Japanese bombed Pearl Harbor when Kirk John worked as a welder,
First Class Navy Qualified, on submarine engines in Coatesville,
Pennsylvania. He continued welding until September, 1942
when he joined the service. John possessed an intense desire
to fly and went over his commanding officer for a transfer
to the Air Corps. He passed his exams with flying colors,
but when his actions were learned, his commanding officer
transferred him to a unit ready to be shipped out. Orders
arrived just in time; John was to report to the Nashville
Tennessee Classification Center for the Air Corps.
Many months of pilot training landed him in several different
locations. In Tennessee, two weeks of testing confirmed John
ranked with the top 30% to receive pilot training. He went
on to Maxwell Field for Pre-Flight, then to Arcadia, Florida
for Primary Flying School. Here, just six hours and 45 minutes
of duel training prepared him for soloing. Dragging his plane
over the fence on his first landing would not be symbolic
of his flying skills. From that point on, John’s piloting
skills proved first-rate.
John should have graduated with his Basic class
43K but a hernia operation prompted a three-month delay.
He graduated with 44C. Mariana, Florida brought his Advanced
Training, a pilot’s graduation and wings, and in Punta
Gorda, Florida for Gunnery training, John held the best Gunnery
record of the ten men in his squadron.
John was assigned to the 55th Fighter Group where he met
his first Mustang, and on December 15th, flew his first combat
mission into Germany, thus beginning his combat Tour of Duty.
On his fourth mission after strafing a troop train, and station
John and a few other squadron members closed in on some FW-190s.
After many skilled maneuvers, John and his squadron destroyed
five in the encounter.
On combat mission ten, John fired at an ME-109, hitting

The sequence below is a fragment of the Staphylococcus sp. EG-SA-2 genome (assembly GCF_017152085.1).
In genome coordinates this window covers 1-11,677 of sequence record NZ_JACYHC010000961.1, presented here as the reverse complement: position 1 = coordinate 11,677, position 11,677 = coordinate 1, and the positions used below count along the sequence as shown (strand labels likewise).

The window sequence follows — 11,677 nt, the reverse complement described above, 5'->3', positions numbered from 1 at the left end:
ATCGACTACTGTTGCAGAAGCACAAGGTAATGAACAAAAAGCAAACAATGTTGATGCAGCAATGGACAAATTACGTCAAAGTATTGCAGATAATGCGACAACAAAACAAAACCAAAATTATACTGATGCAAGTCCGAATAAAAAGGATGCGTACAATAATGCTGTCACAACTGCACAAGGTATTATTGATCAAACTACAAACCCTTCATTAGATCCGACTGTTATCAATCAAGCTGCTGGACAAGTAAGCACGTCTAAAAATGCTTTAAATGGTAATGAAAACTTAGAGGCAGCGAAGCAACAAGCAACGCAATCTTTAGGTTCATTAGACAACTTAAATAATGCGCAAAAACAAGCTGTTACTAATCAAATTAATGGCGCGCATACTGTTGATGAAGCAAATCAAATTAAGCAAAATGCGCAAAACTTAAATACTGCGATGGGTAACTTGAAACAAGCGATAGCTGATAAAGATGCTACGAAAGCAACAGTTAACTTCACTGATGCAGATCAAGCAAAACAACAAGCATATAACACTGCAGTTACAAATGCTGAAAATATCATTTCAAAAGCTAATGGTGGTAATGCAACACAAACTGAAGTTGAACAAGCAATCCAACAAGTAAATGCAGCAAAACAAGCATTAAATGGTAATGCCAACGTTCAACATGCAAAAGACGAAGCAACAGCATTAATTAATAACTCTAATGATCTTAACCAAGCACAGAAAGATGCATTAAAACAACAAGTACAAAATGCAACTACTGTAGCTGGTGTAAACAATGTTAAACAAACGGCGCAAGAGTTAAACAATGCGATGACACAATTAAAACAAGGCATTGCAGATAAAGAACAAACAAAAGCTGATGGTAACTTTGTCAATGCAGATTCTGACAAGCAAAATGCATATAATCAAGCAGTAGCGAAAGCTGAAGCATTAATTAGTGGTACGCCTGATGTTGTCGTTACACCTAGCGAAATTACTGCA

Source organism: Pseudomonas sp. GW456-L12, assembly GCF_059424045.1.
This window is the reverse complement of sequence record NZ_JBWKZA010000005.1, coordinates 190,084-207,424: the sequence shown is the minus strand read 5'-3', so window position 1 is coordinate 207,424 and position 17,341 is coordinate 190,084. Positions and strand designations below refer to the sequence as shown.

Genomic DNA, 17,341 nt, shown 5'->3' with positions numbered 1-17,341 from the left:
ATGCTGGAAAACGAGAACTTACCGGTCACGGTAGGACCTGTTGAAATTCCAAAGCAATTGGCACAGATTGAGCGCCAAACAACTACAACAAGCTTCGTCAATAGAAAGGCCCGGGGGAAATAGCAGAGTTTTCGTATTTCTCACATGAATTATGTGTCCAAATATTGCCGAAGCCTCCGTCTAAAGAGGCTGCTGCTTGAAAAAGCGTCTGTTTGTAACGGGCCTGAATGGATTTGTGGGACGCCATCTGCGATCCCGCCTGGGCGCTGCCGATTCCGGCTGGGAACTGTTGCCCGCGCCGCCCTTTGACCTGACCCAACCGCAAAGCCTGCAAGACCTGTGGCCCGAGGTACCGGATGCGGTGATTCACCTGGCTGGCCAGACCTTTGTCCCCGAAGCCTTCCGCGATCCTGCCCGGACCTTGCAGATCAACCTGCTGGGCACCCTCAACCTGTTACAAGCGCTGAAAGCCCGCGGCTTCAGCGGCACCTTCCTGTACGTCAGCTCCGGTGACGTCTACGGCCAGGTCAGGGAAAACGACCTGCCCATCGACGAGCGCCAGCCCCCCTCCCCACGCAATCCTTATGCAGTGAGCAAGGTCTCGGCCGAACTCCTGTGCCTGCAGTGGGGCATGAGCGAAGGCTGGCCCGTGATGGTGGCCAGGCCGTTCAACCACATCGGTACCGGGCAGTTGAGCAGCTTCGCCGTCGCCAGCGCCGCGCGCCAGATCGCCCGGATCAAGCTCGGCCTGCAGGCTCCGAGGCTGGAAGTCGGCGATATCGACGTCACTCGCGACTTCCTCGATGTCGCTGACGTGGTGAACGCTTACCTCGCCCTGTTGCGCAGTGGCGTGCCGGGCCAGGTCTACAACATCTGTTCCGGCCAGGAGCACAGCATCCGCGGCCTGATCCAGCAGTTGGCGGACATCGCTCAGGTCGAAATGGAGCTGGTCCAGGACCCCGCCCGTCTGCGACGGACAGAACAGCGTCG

the wing roots and fuselage when it exploded in front of
him. The explosion flipped him on his side, and he feared
dragging his wing and doing cartwheels in a field. Instead,
he found a nearby hanger, but soon realized it was enemy
territory, and he, their target. Just above the treetop line,
John returned to 5,000 feet and had to land in a snow covered
field. A man with a covered wagon eventually approached,
and led him to Brussels, away from approaching Germans.
John Kirk experienced many other close calls throughout
the war, and believes he survived each because, “The
Lord was with him.” As a member of the 55th Fighter
Group, he was a member of, “the first Fighter Group
over Berlin, the German capital.” He also learned his
Mustang could travel up to 660 MPH after chasing down a 262.
He spent a cold March night in a French chateau after enemy
fire knocked his radio out.
John was a also a member of an interrogating panel that
interviewed two German Aces, General Galland, and General
Hitchold. After the interview, they took the two generals
down to check out the Mustang’s cockpit. General Gallant
opened the bubble canopy and remarked, “If we would
have had visibility like this, we would have done a lot better
than we did.”
John Kirk finally ventured home in November of 1945, but
not before racking up further remarkable stories, reaching
Lieutenant rank, and being one of the 3 _ percent of his
fighter group to become an Ace. John flew in the reserves
for 2 _ years in the Reserves in Pennsylvania, but when his
son, Leek John, Jr. was born in 1948, he grounded himself
and became an agent for Prudential Insurance Company.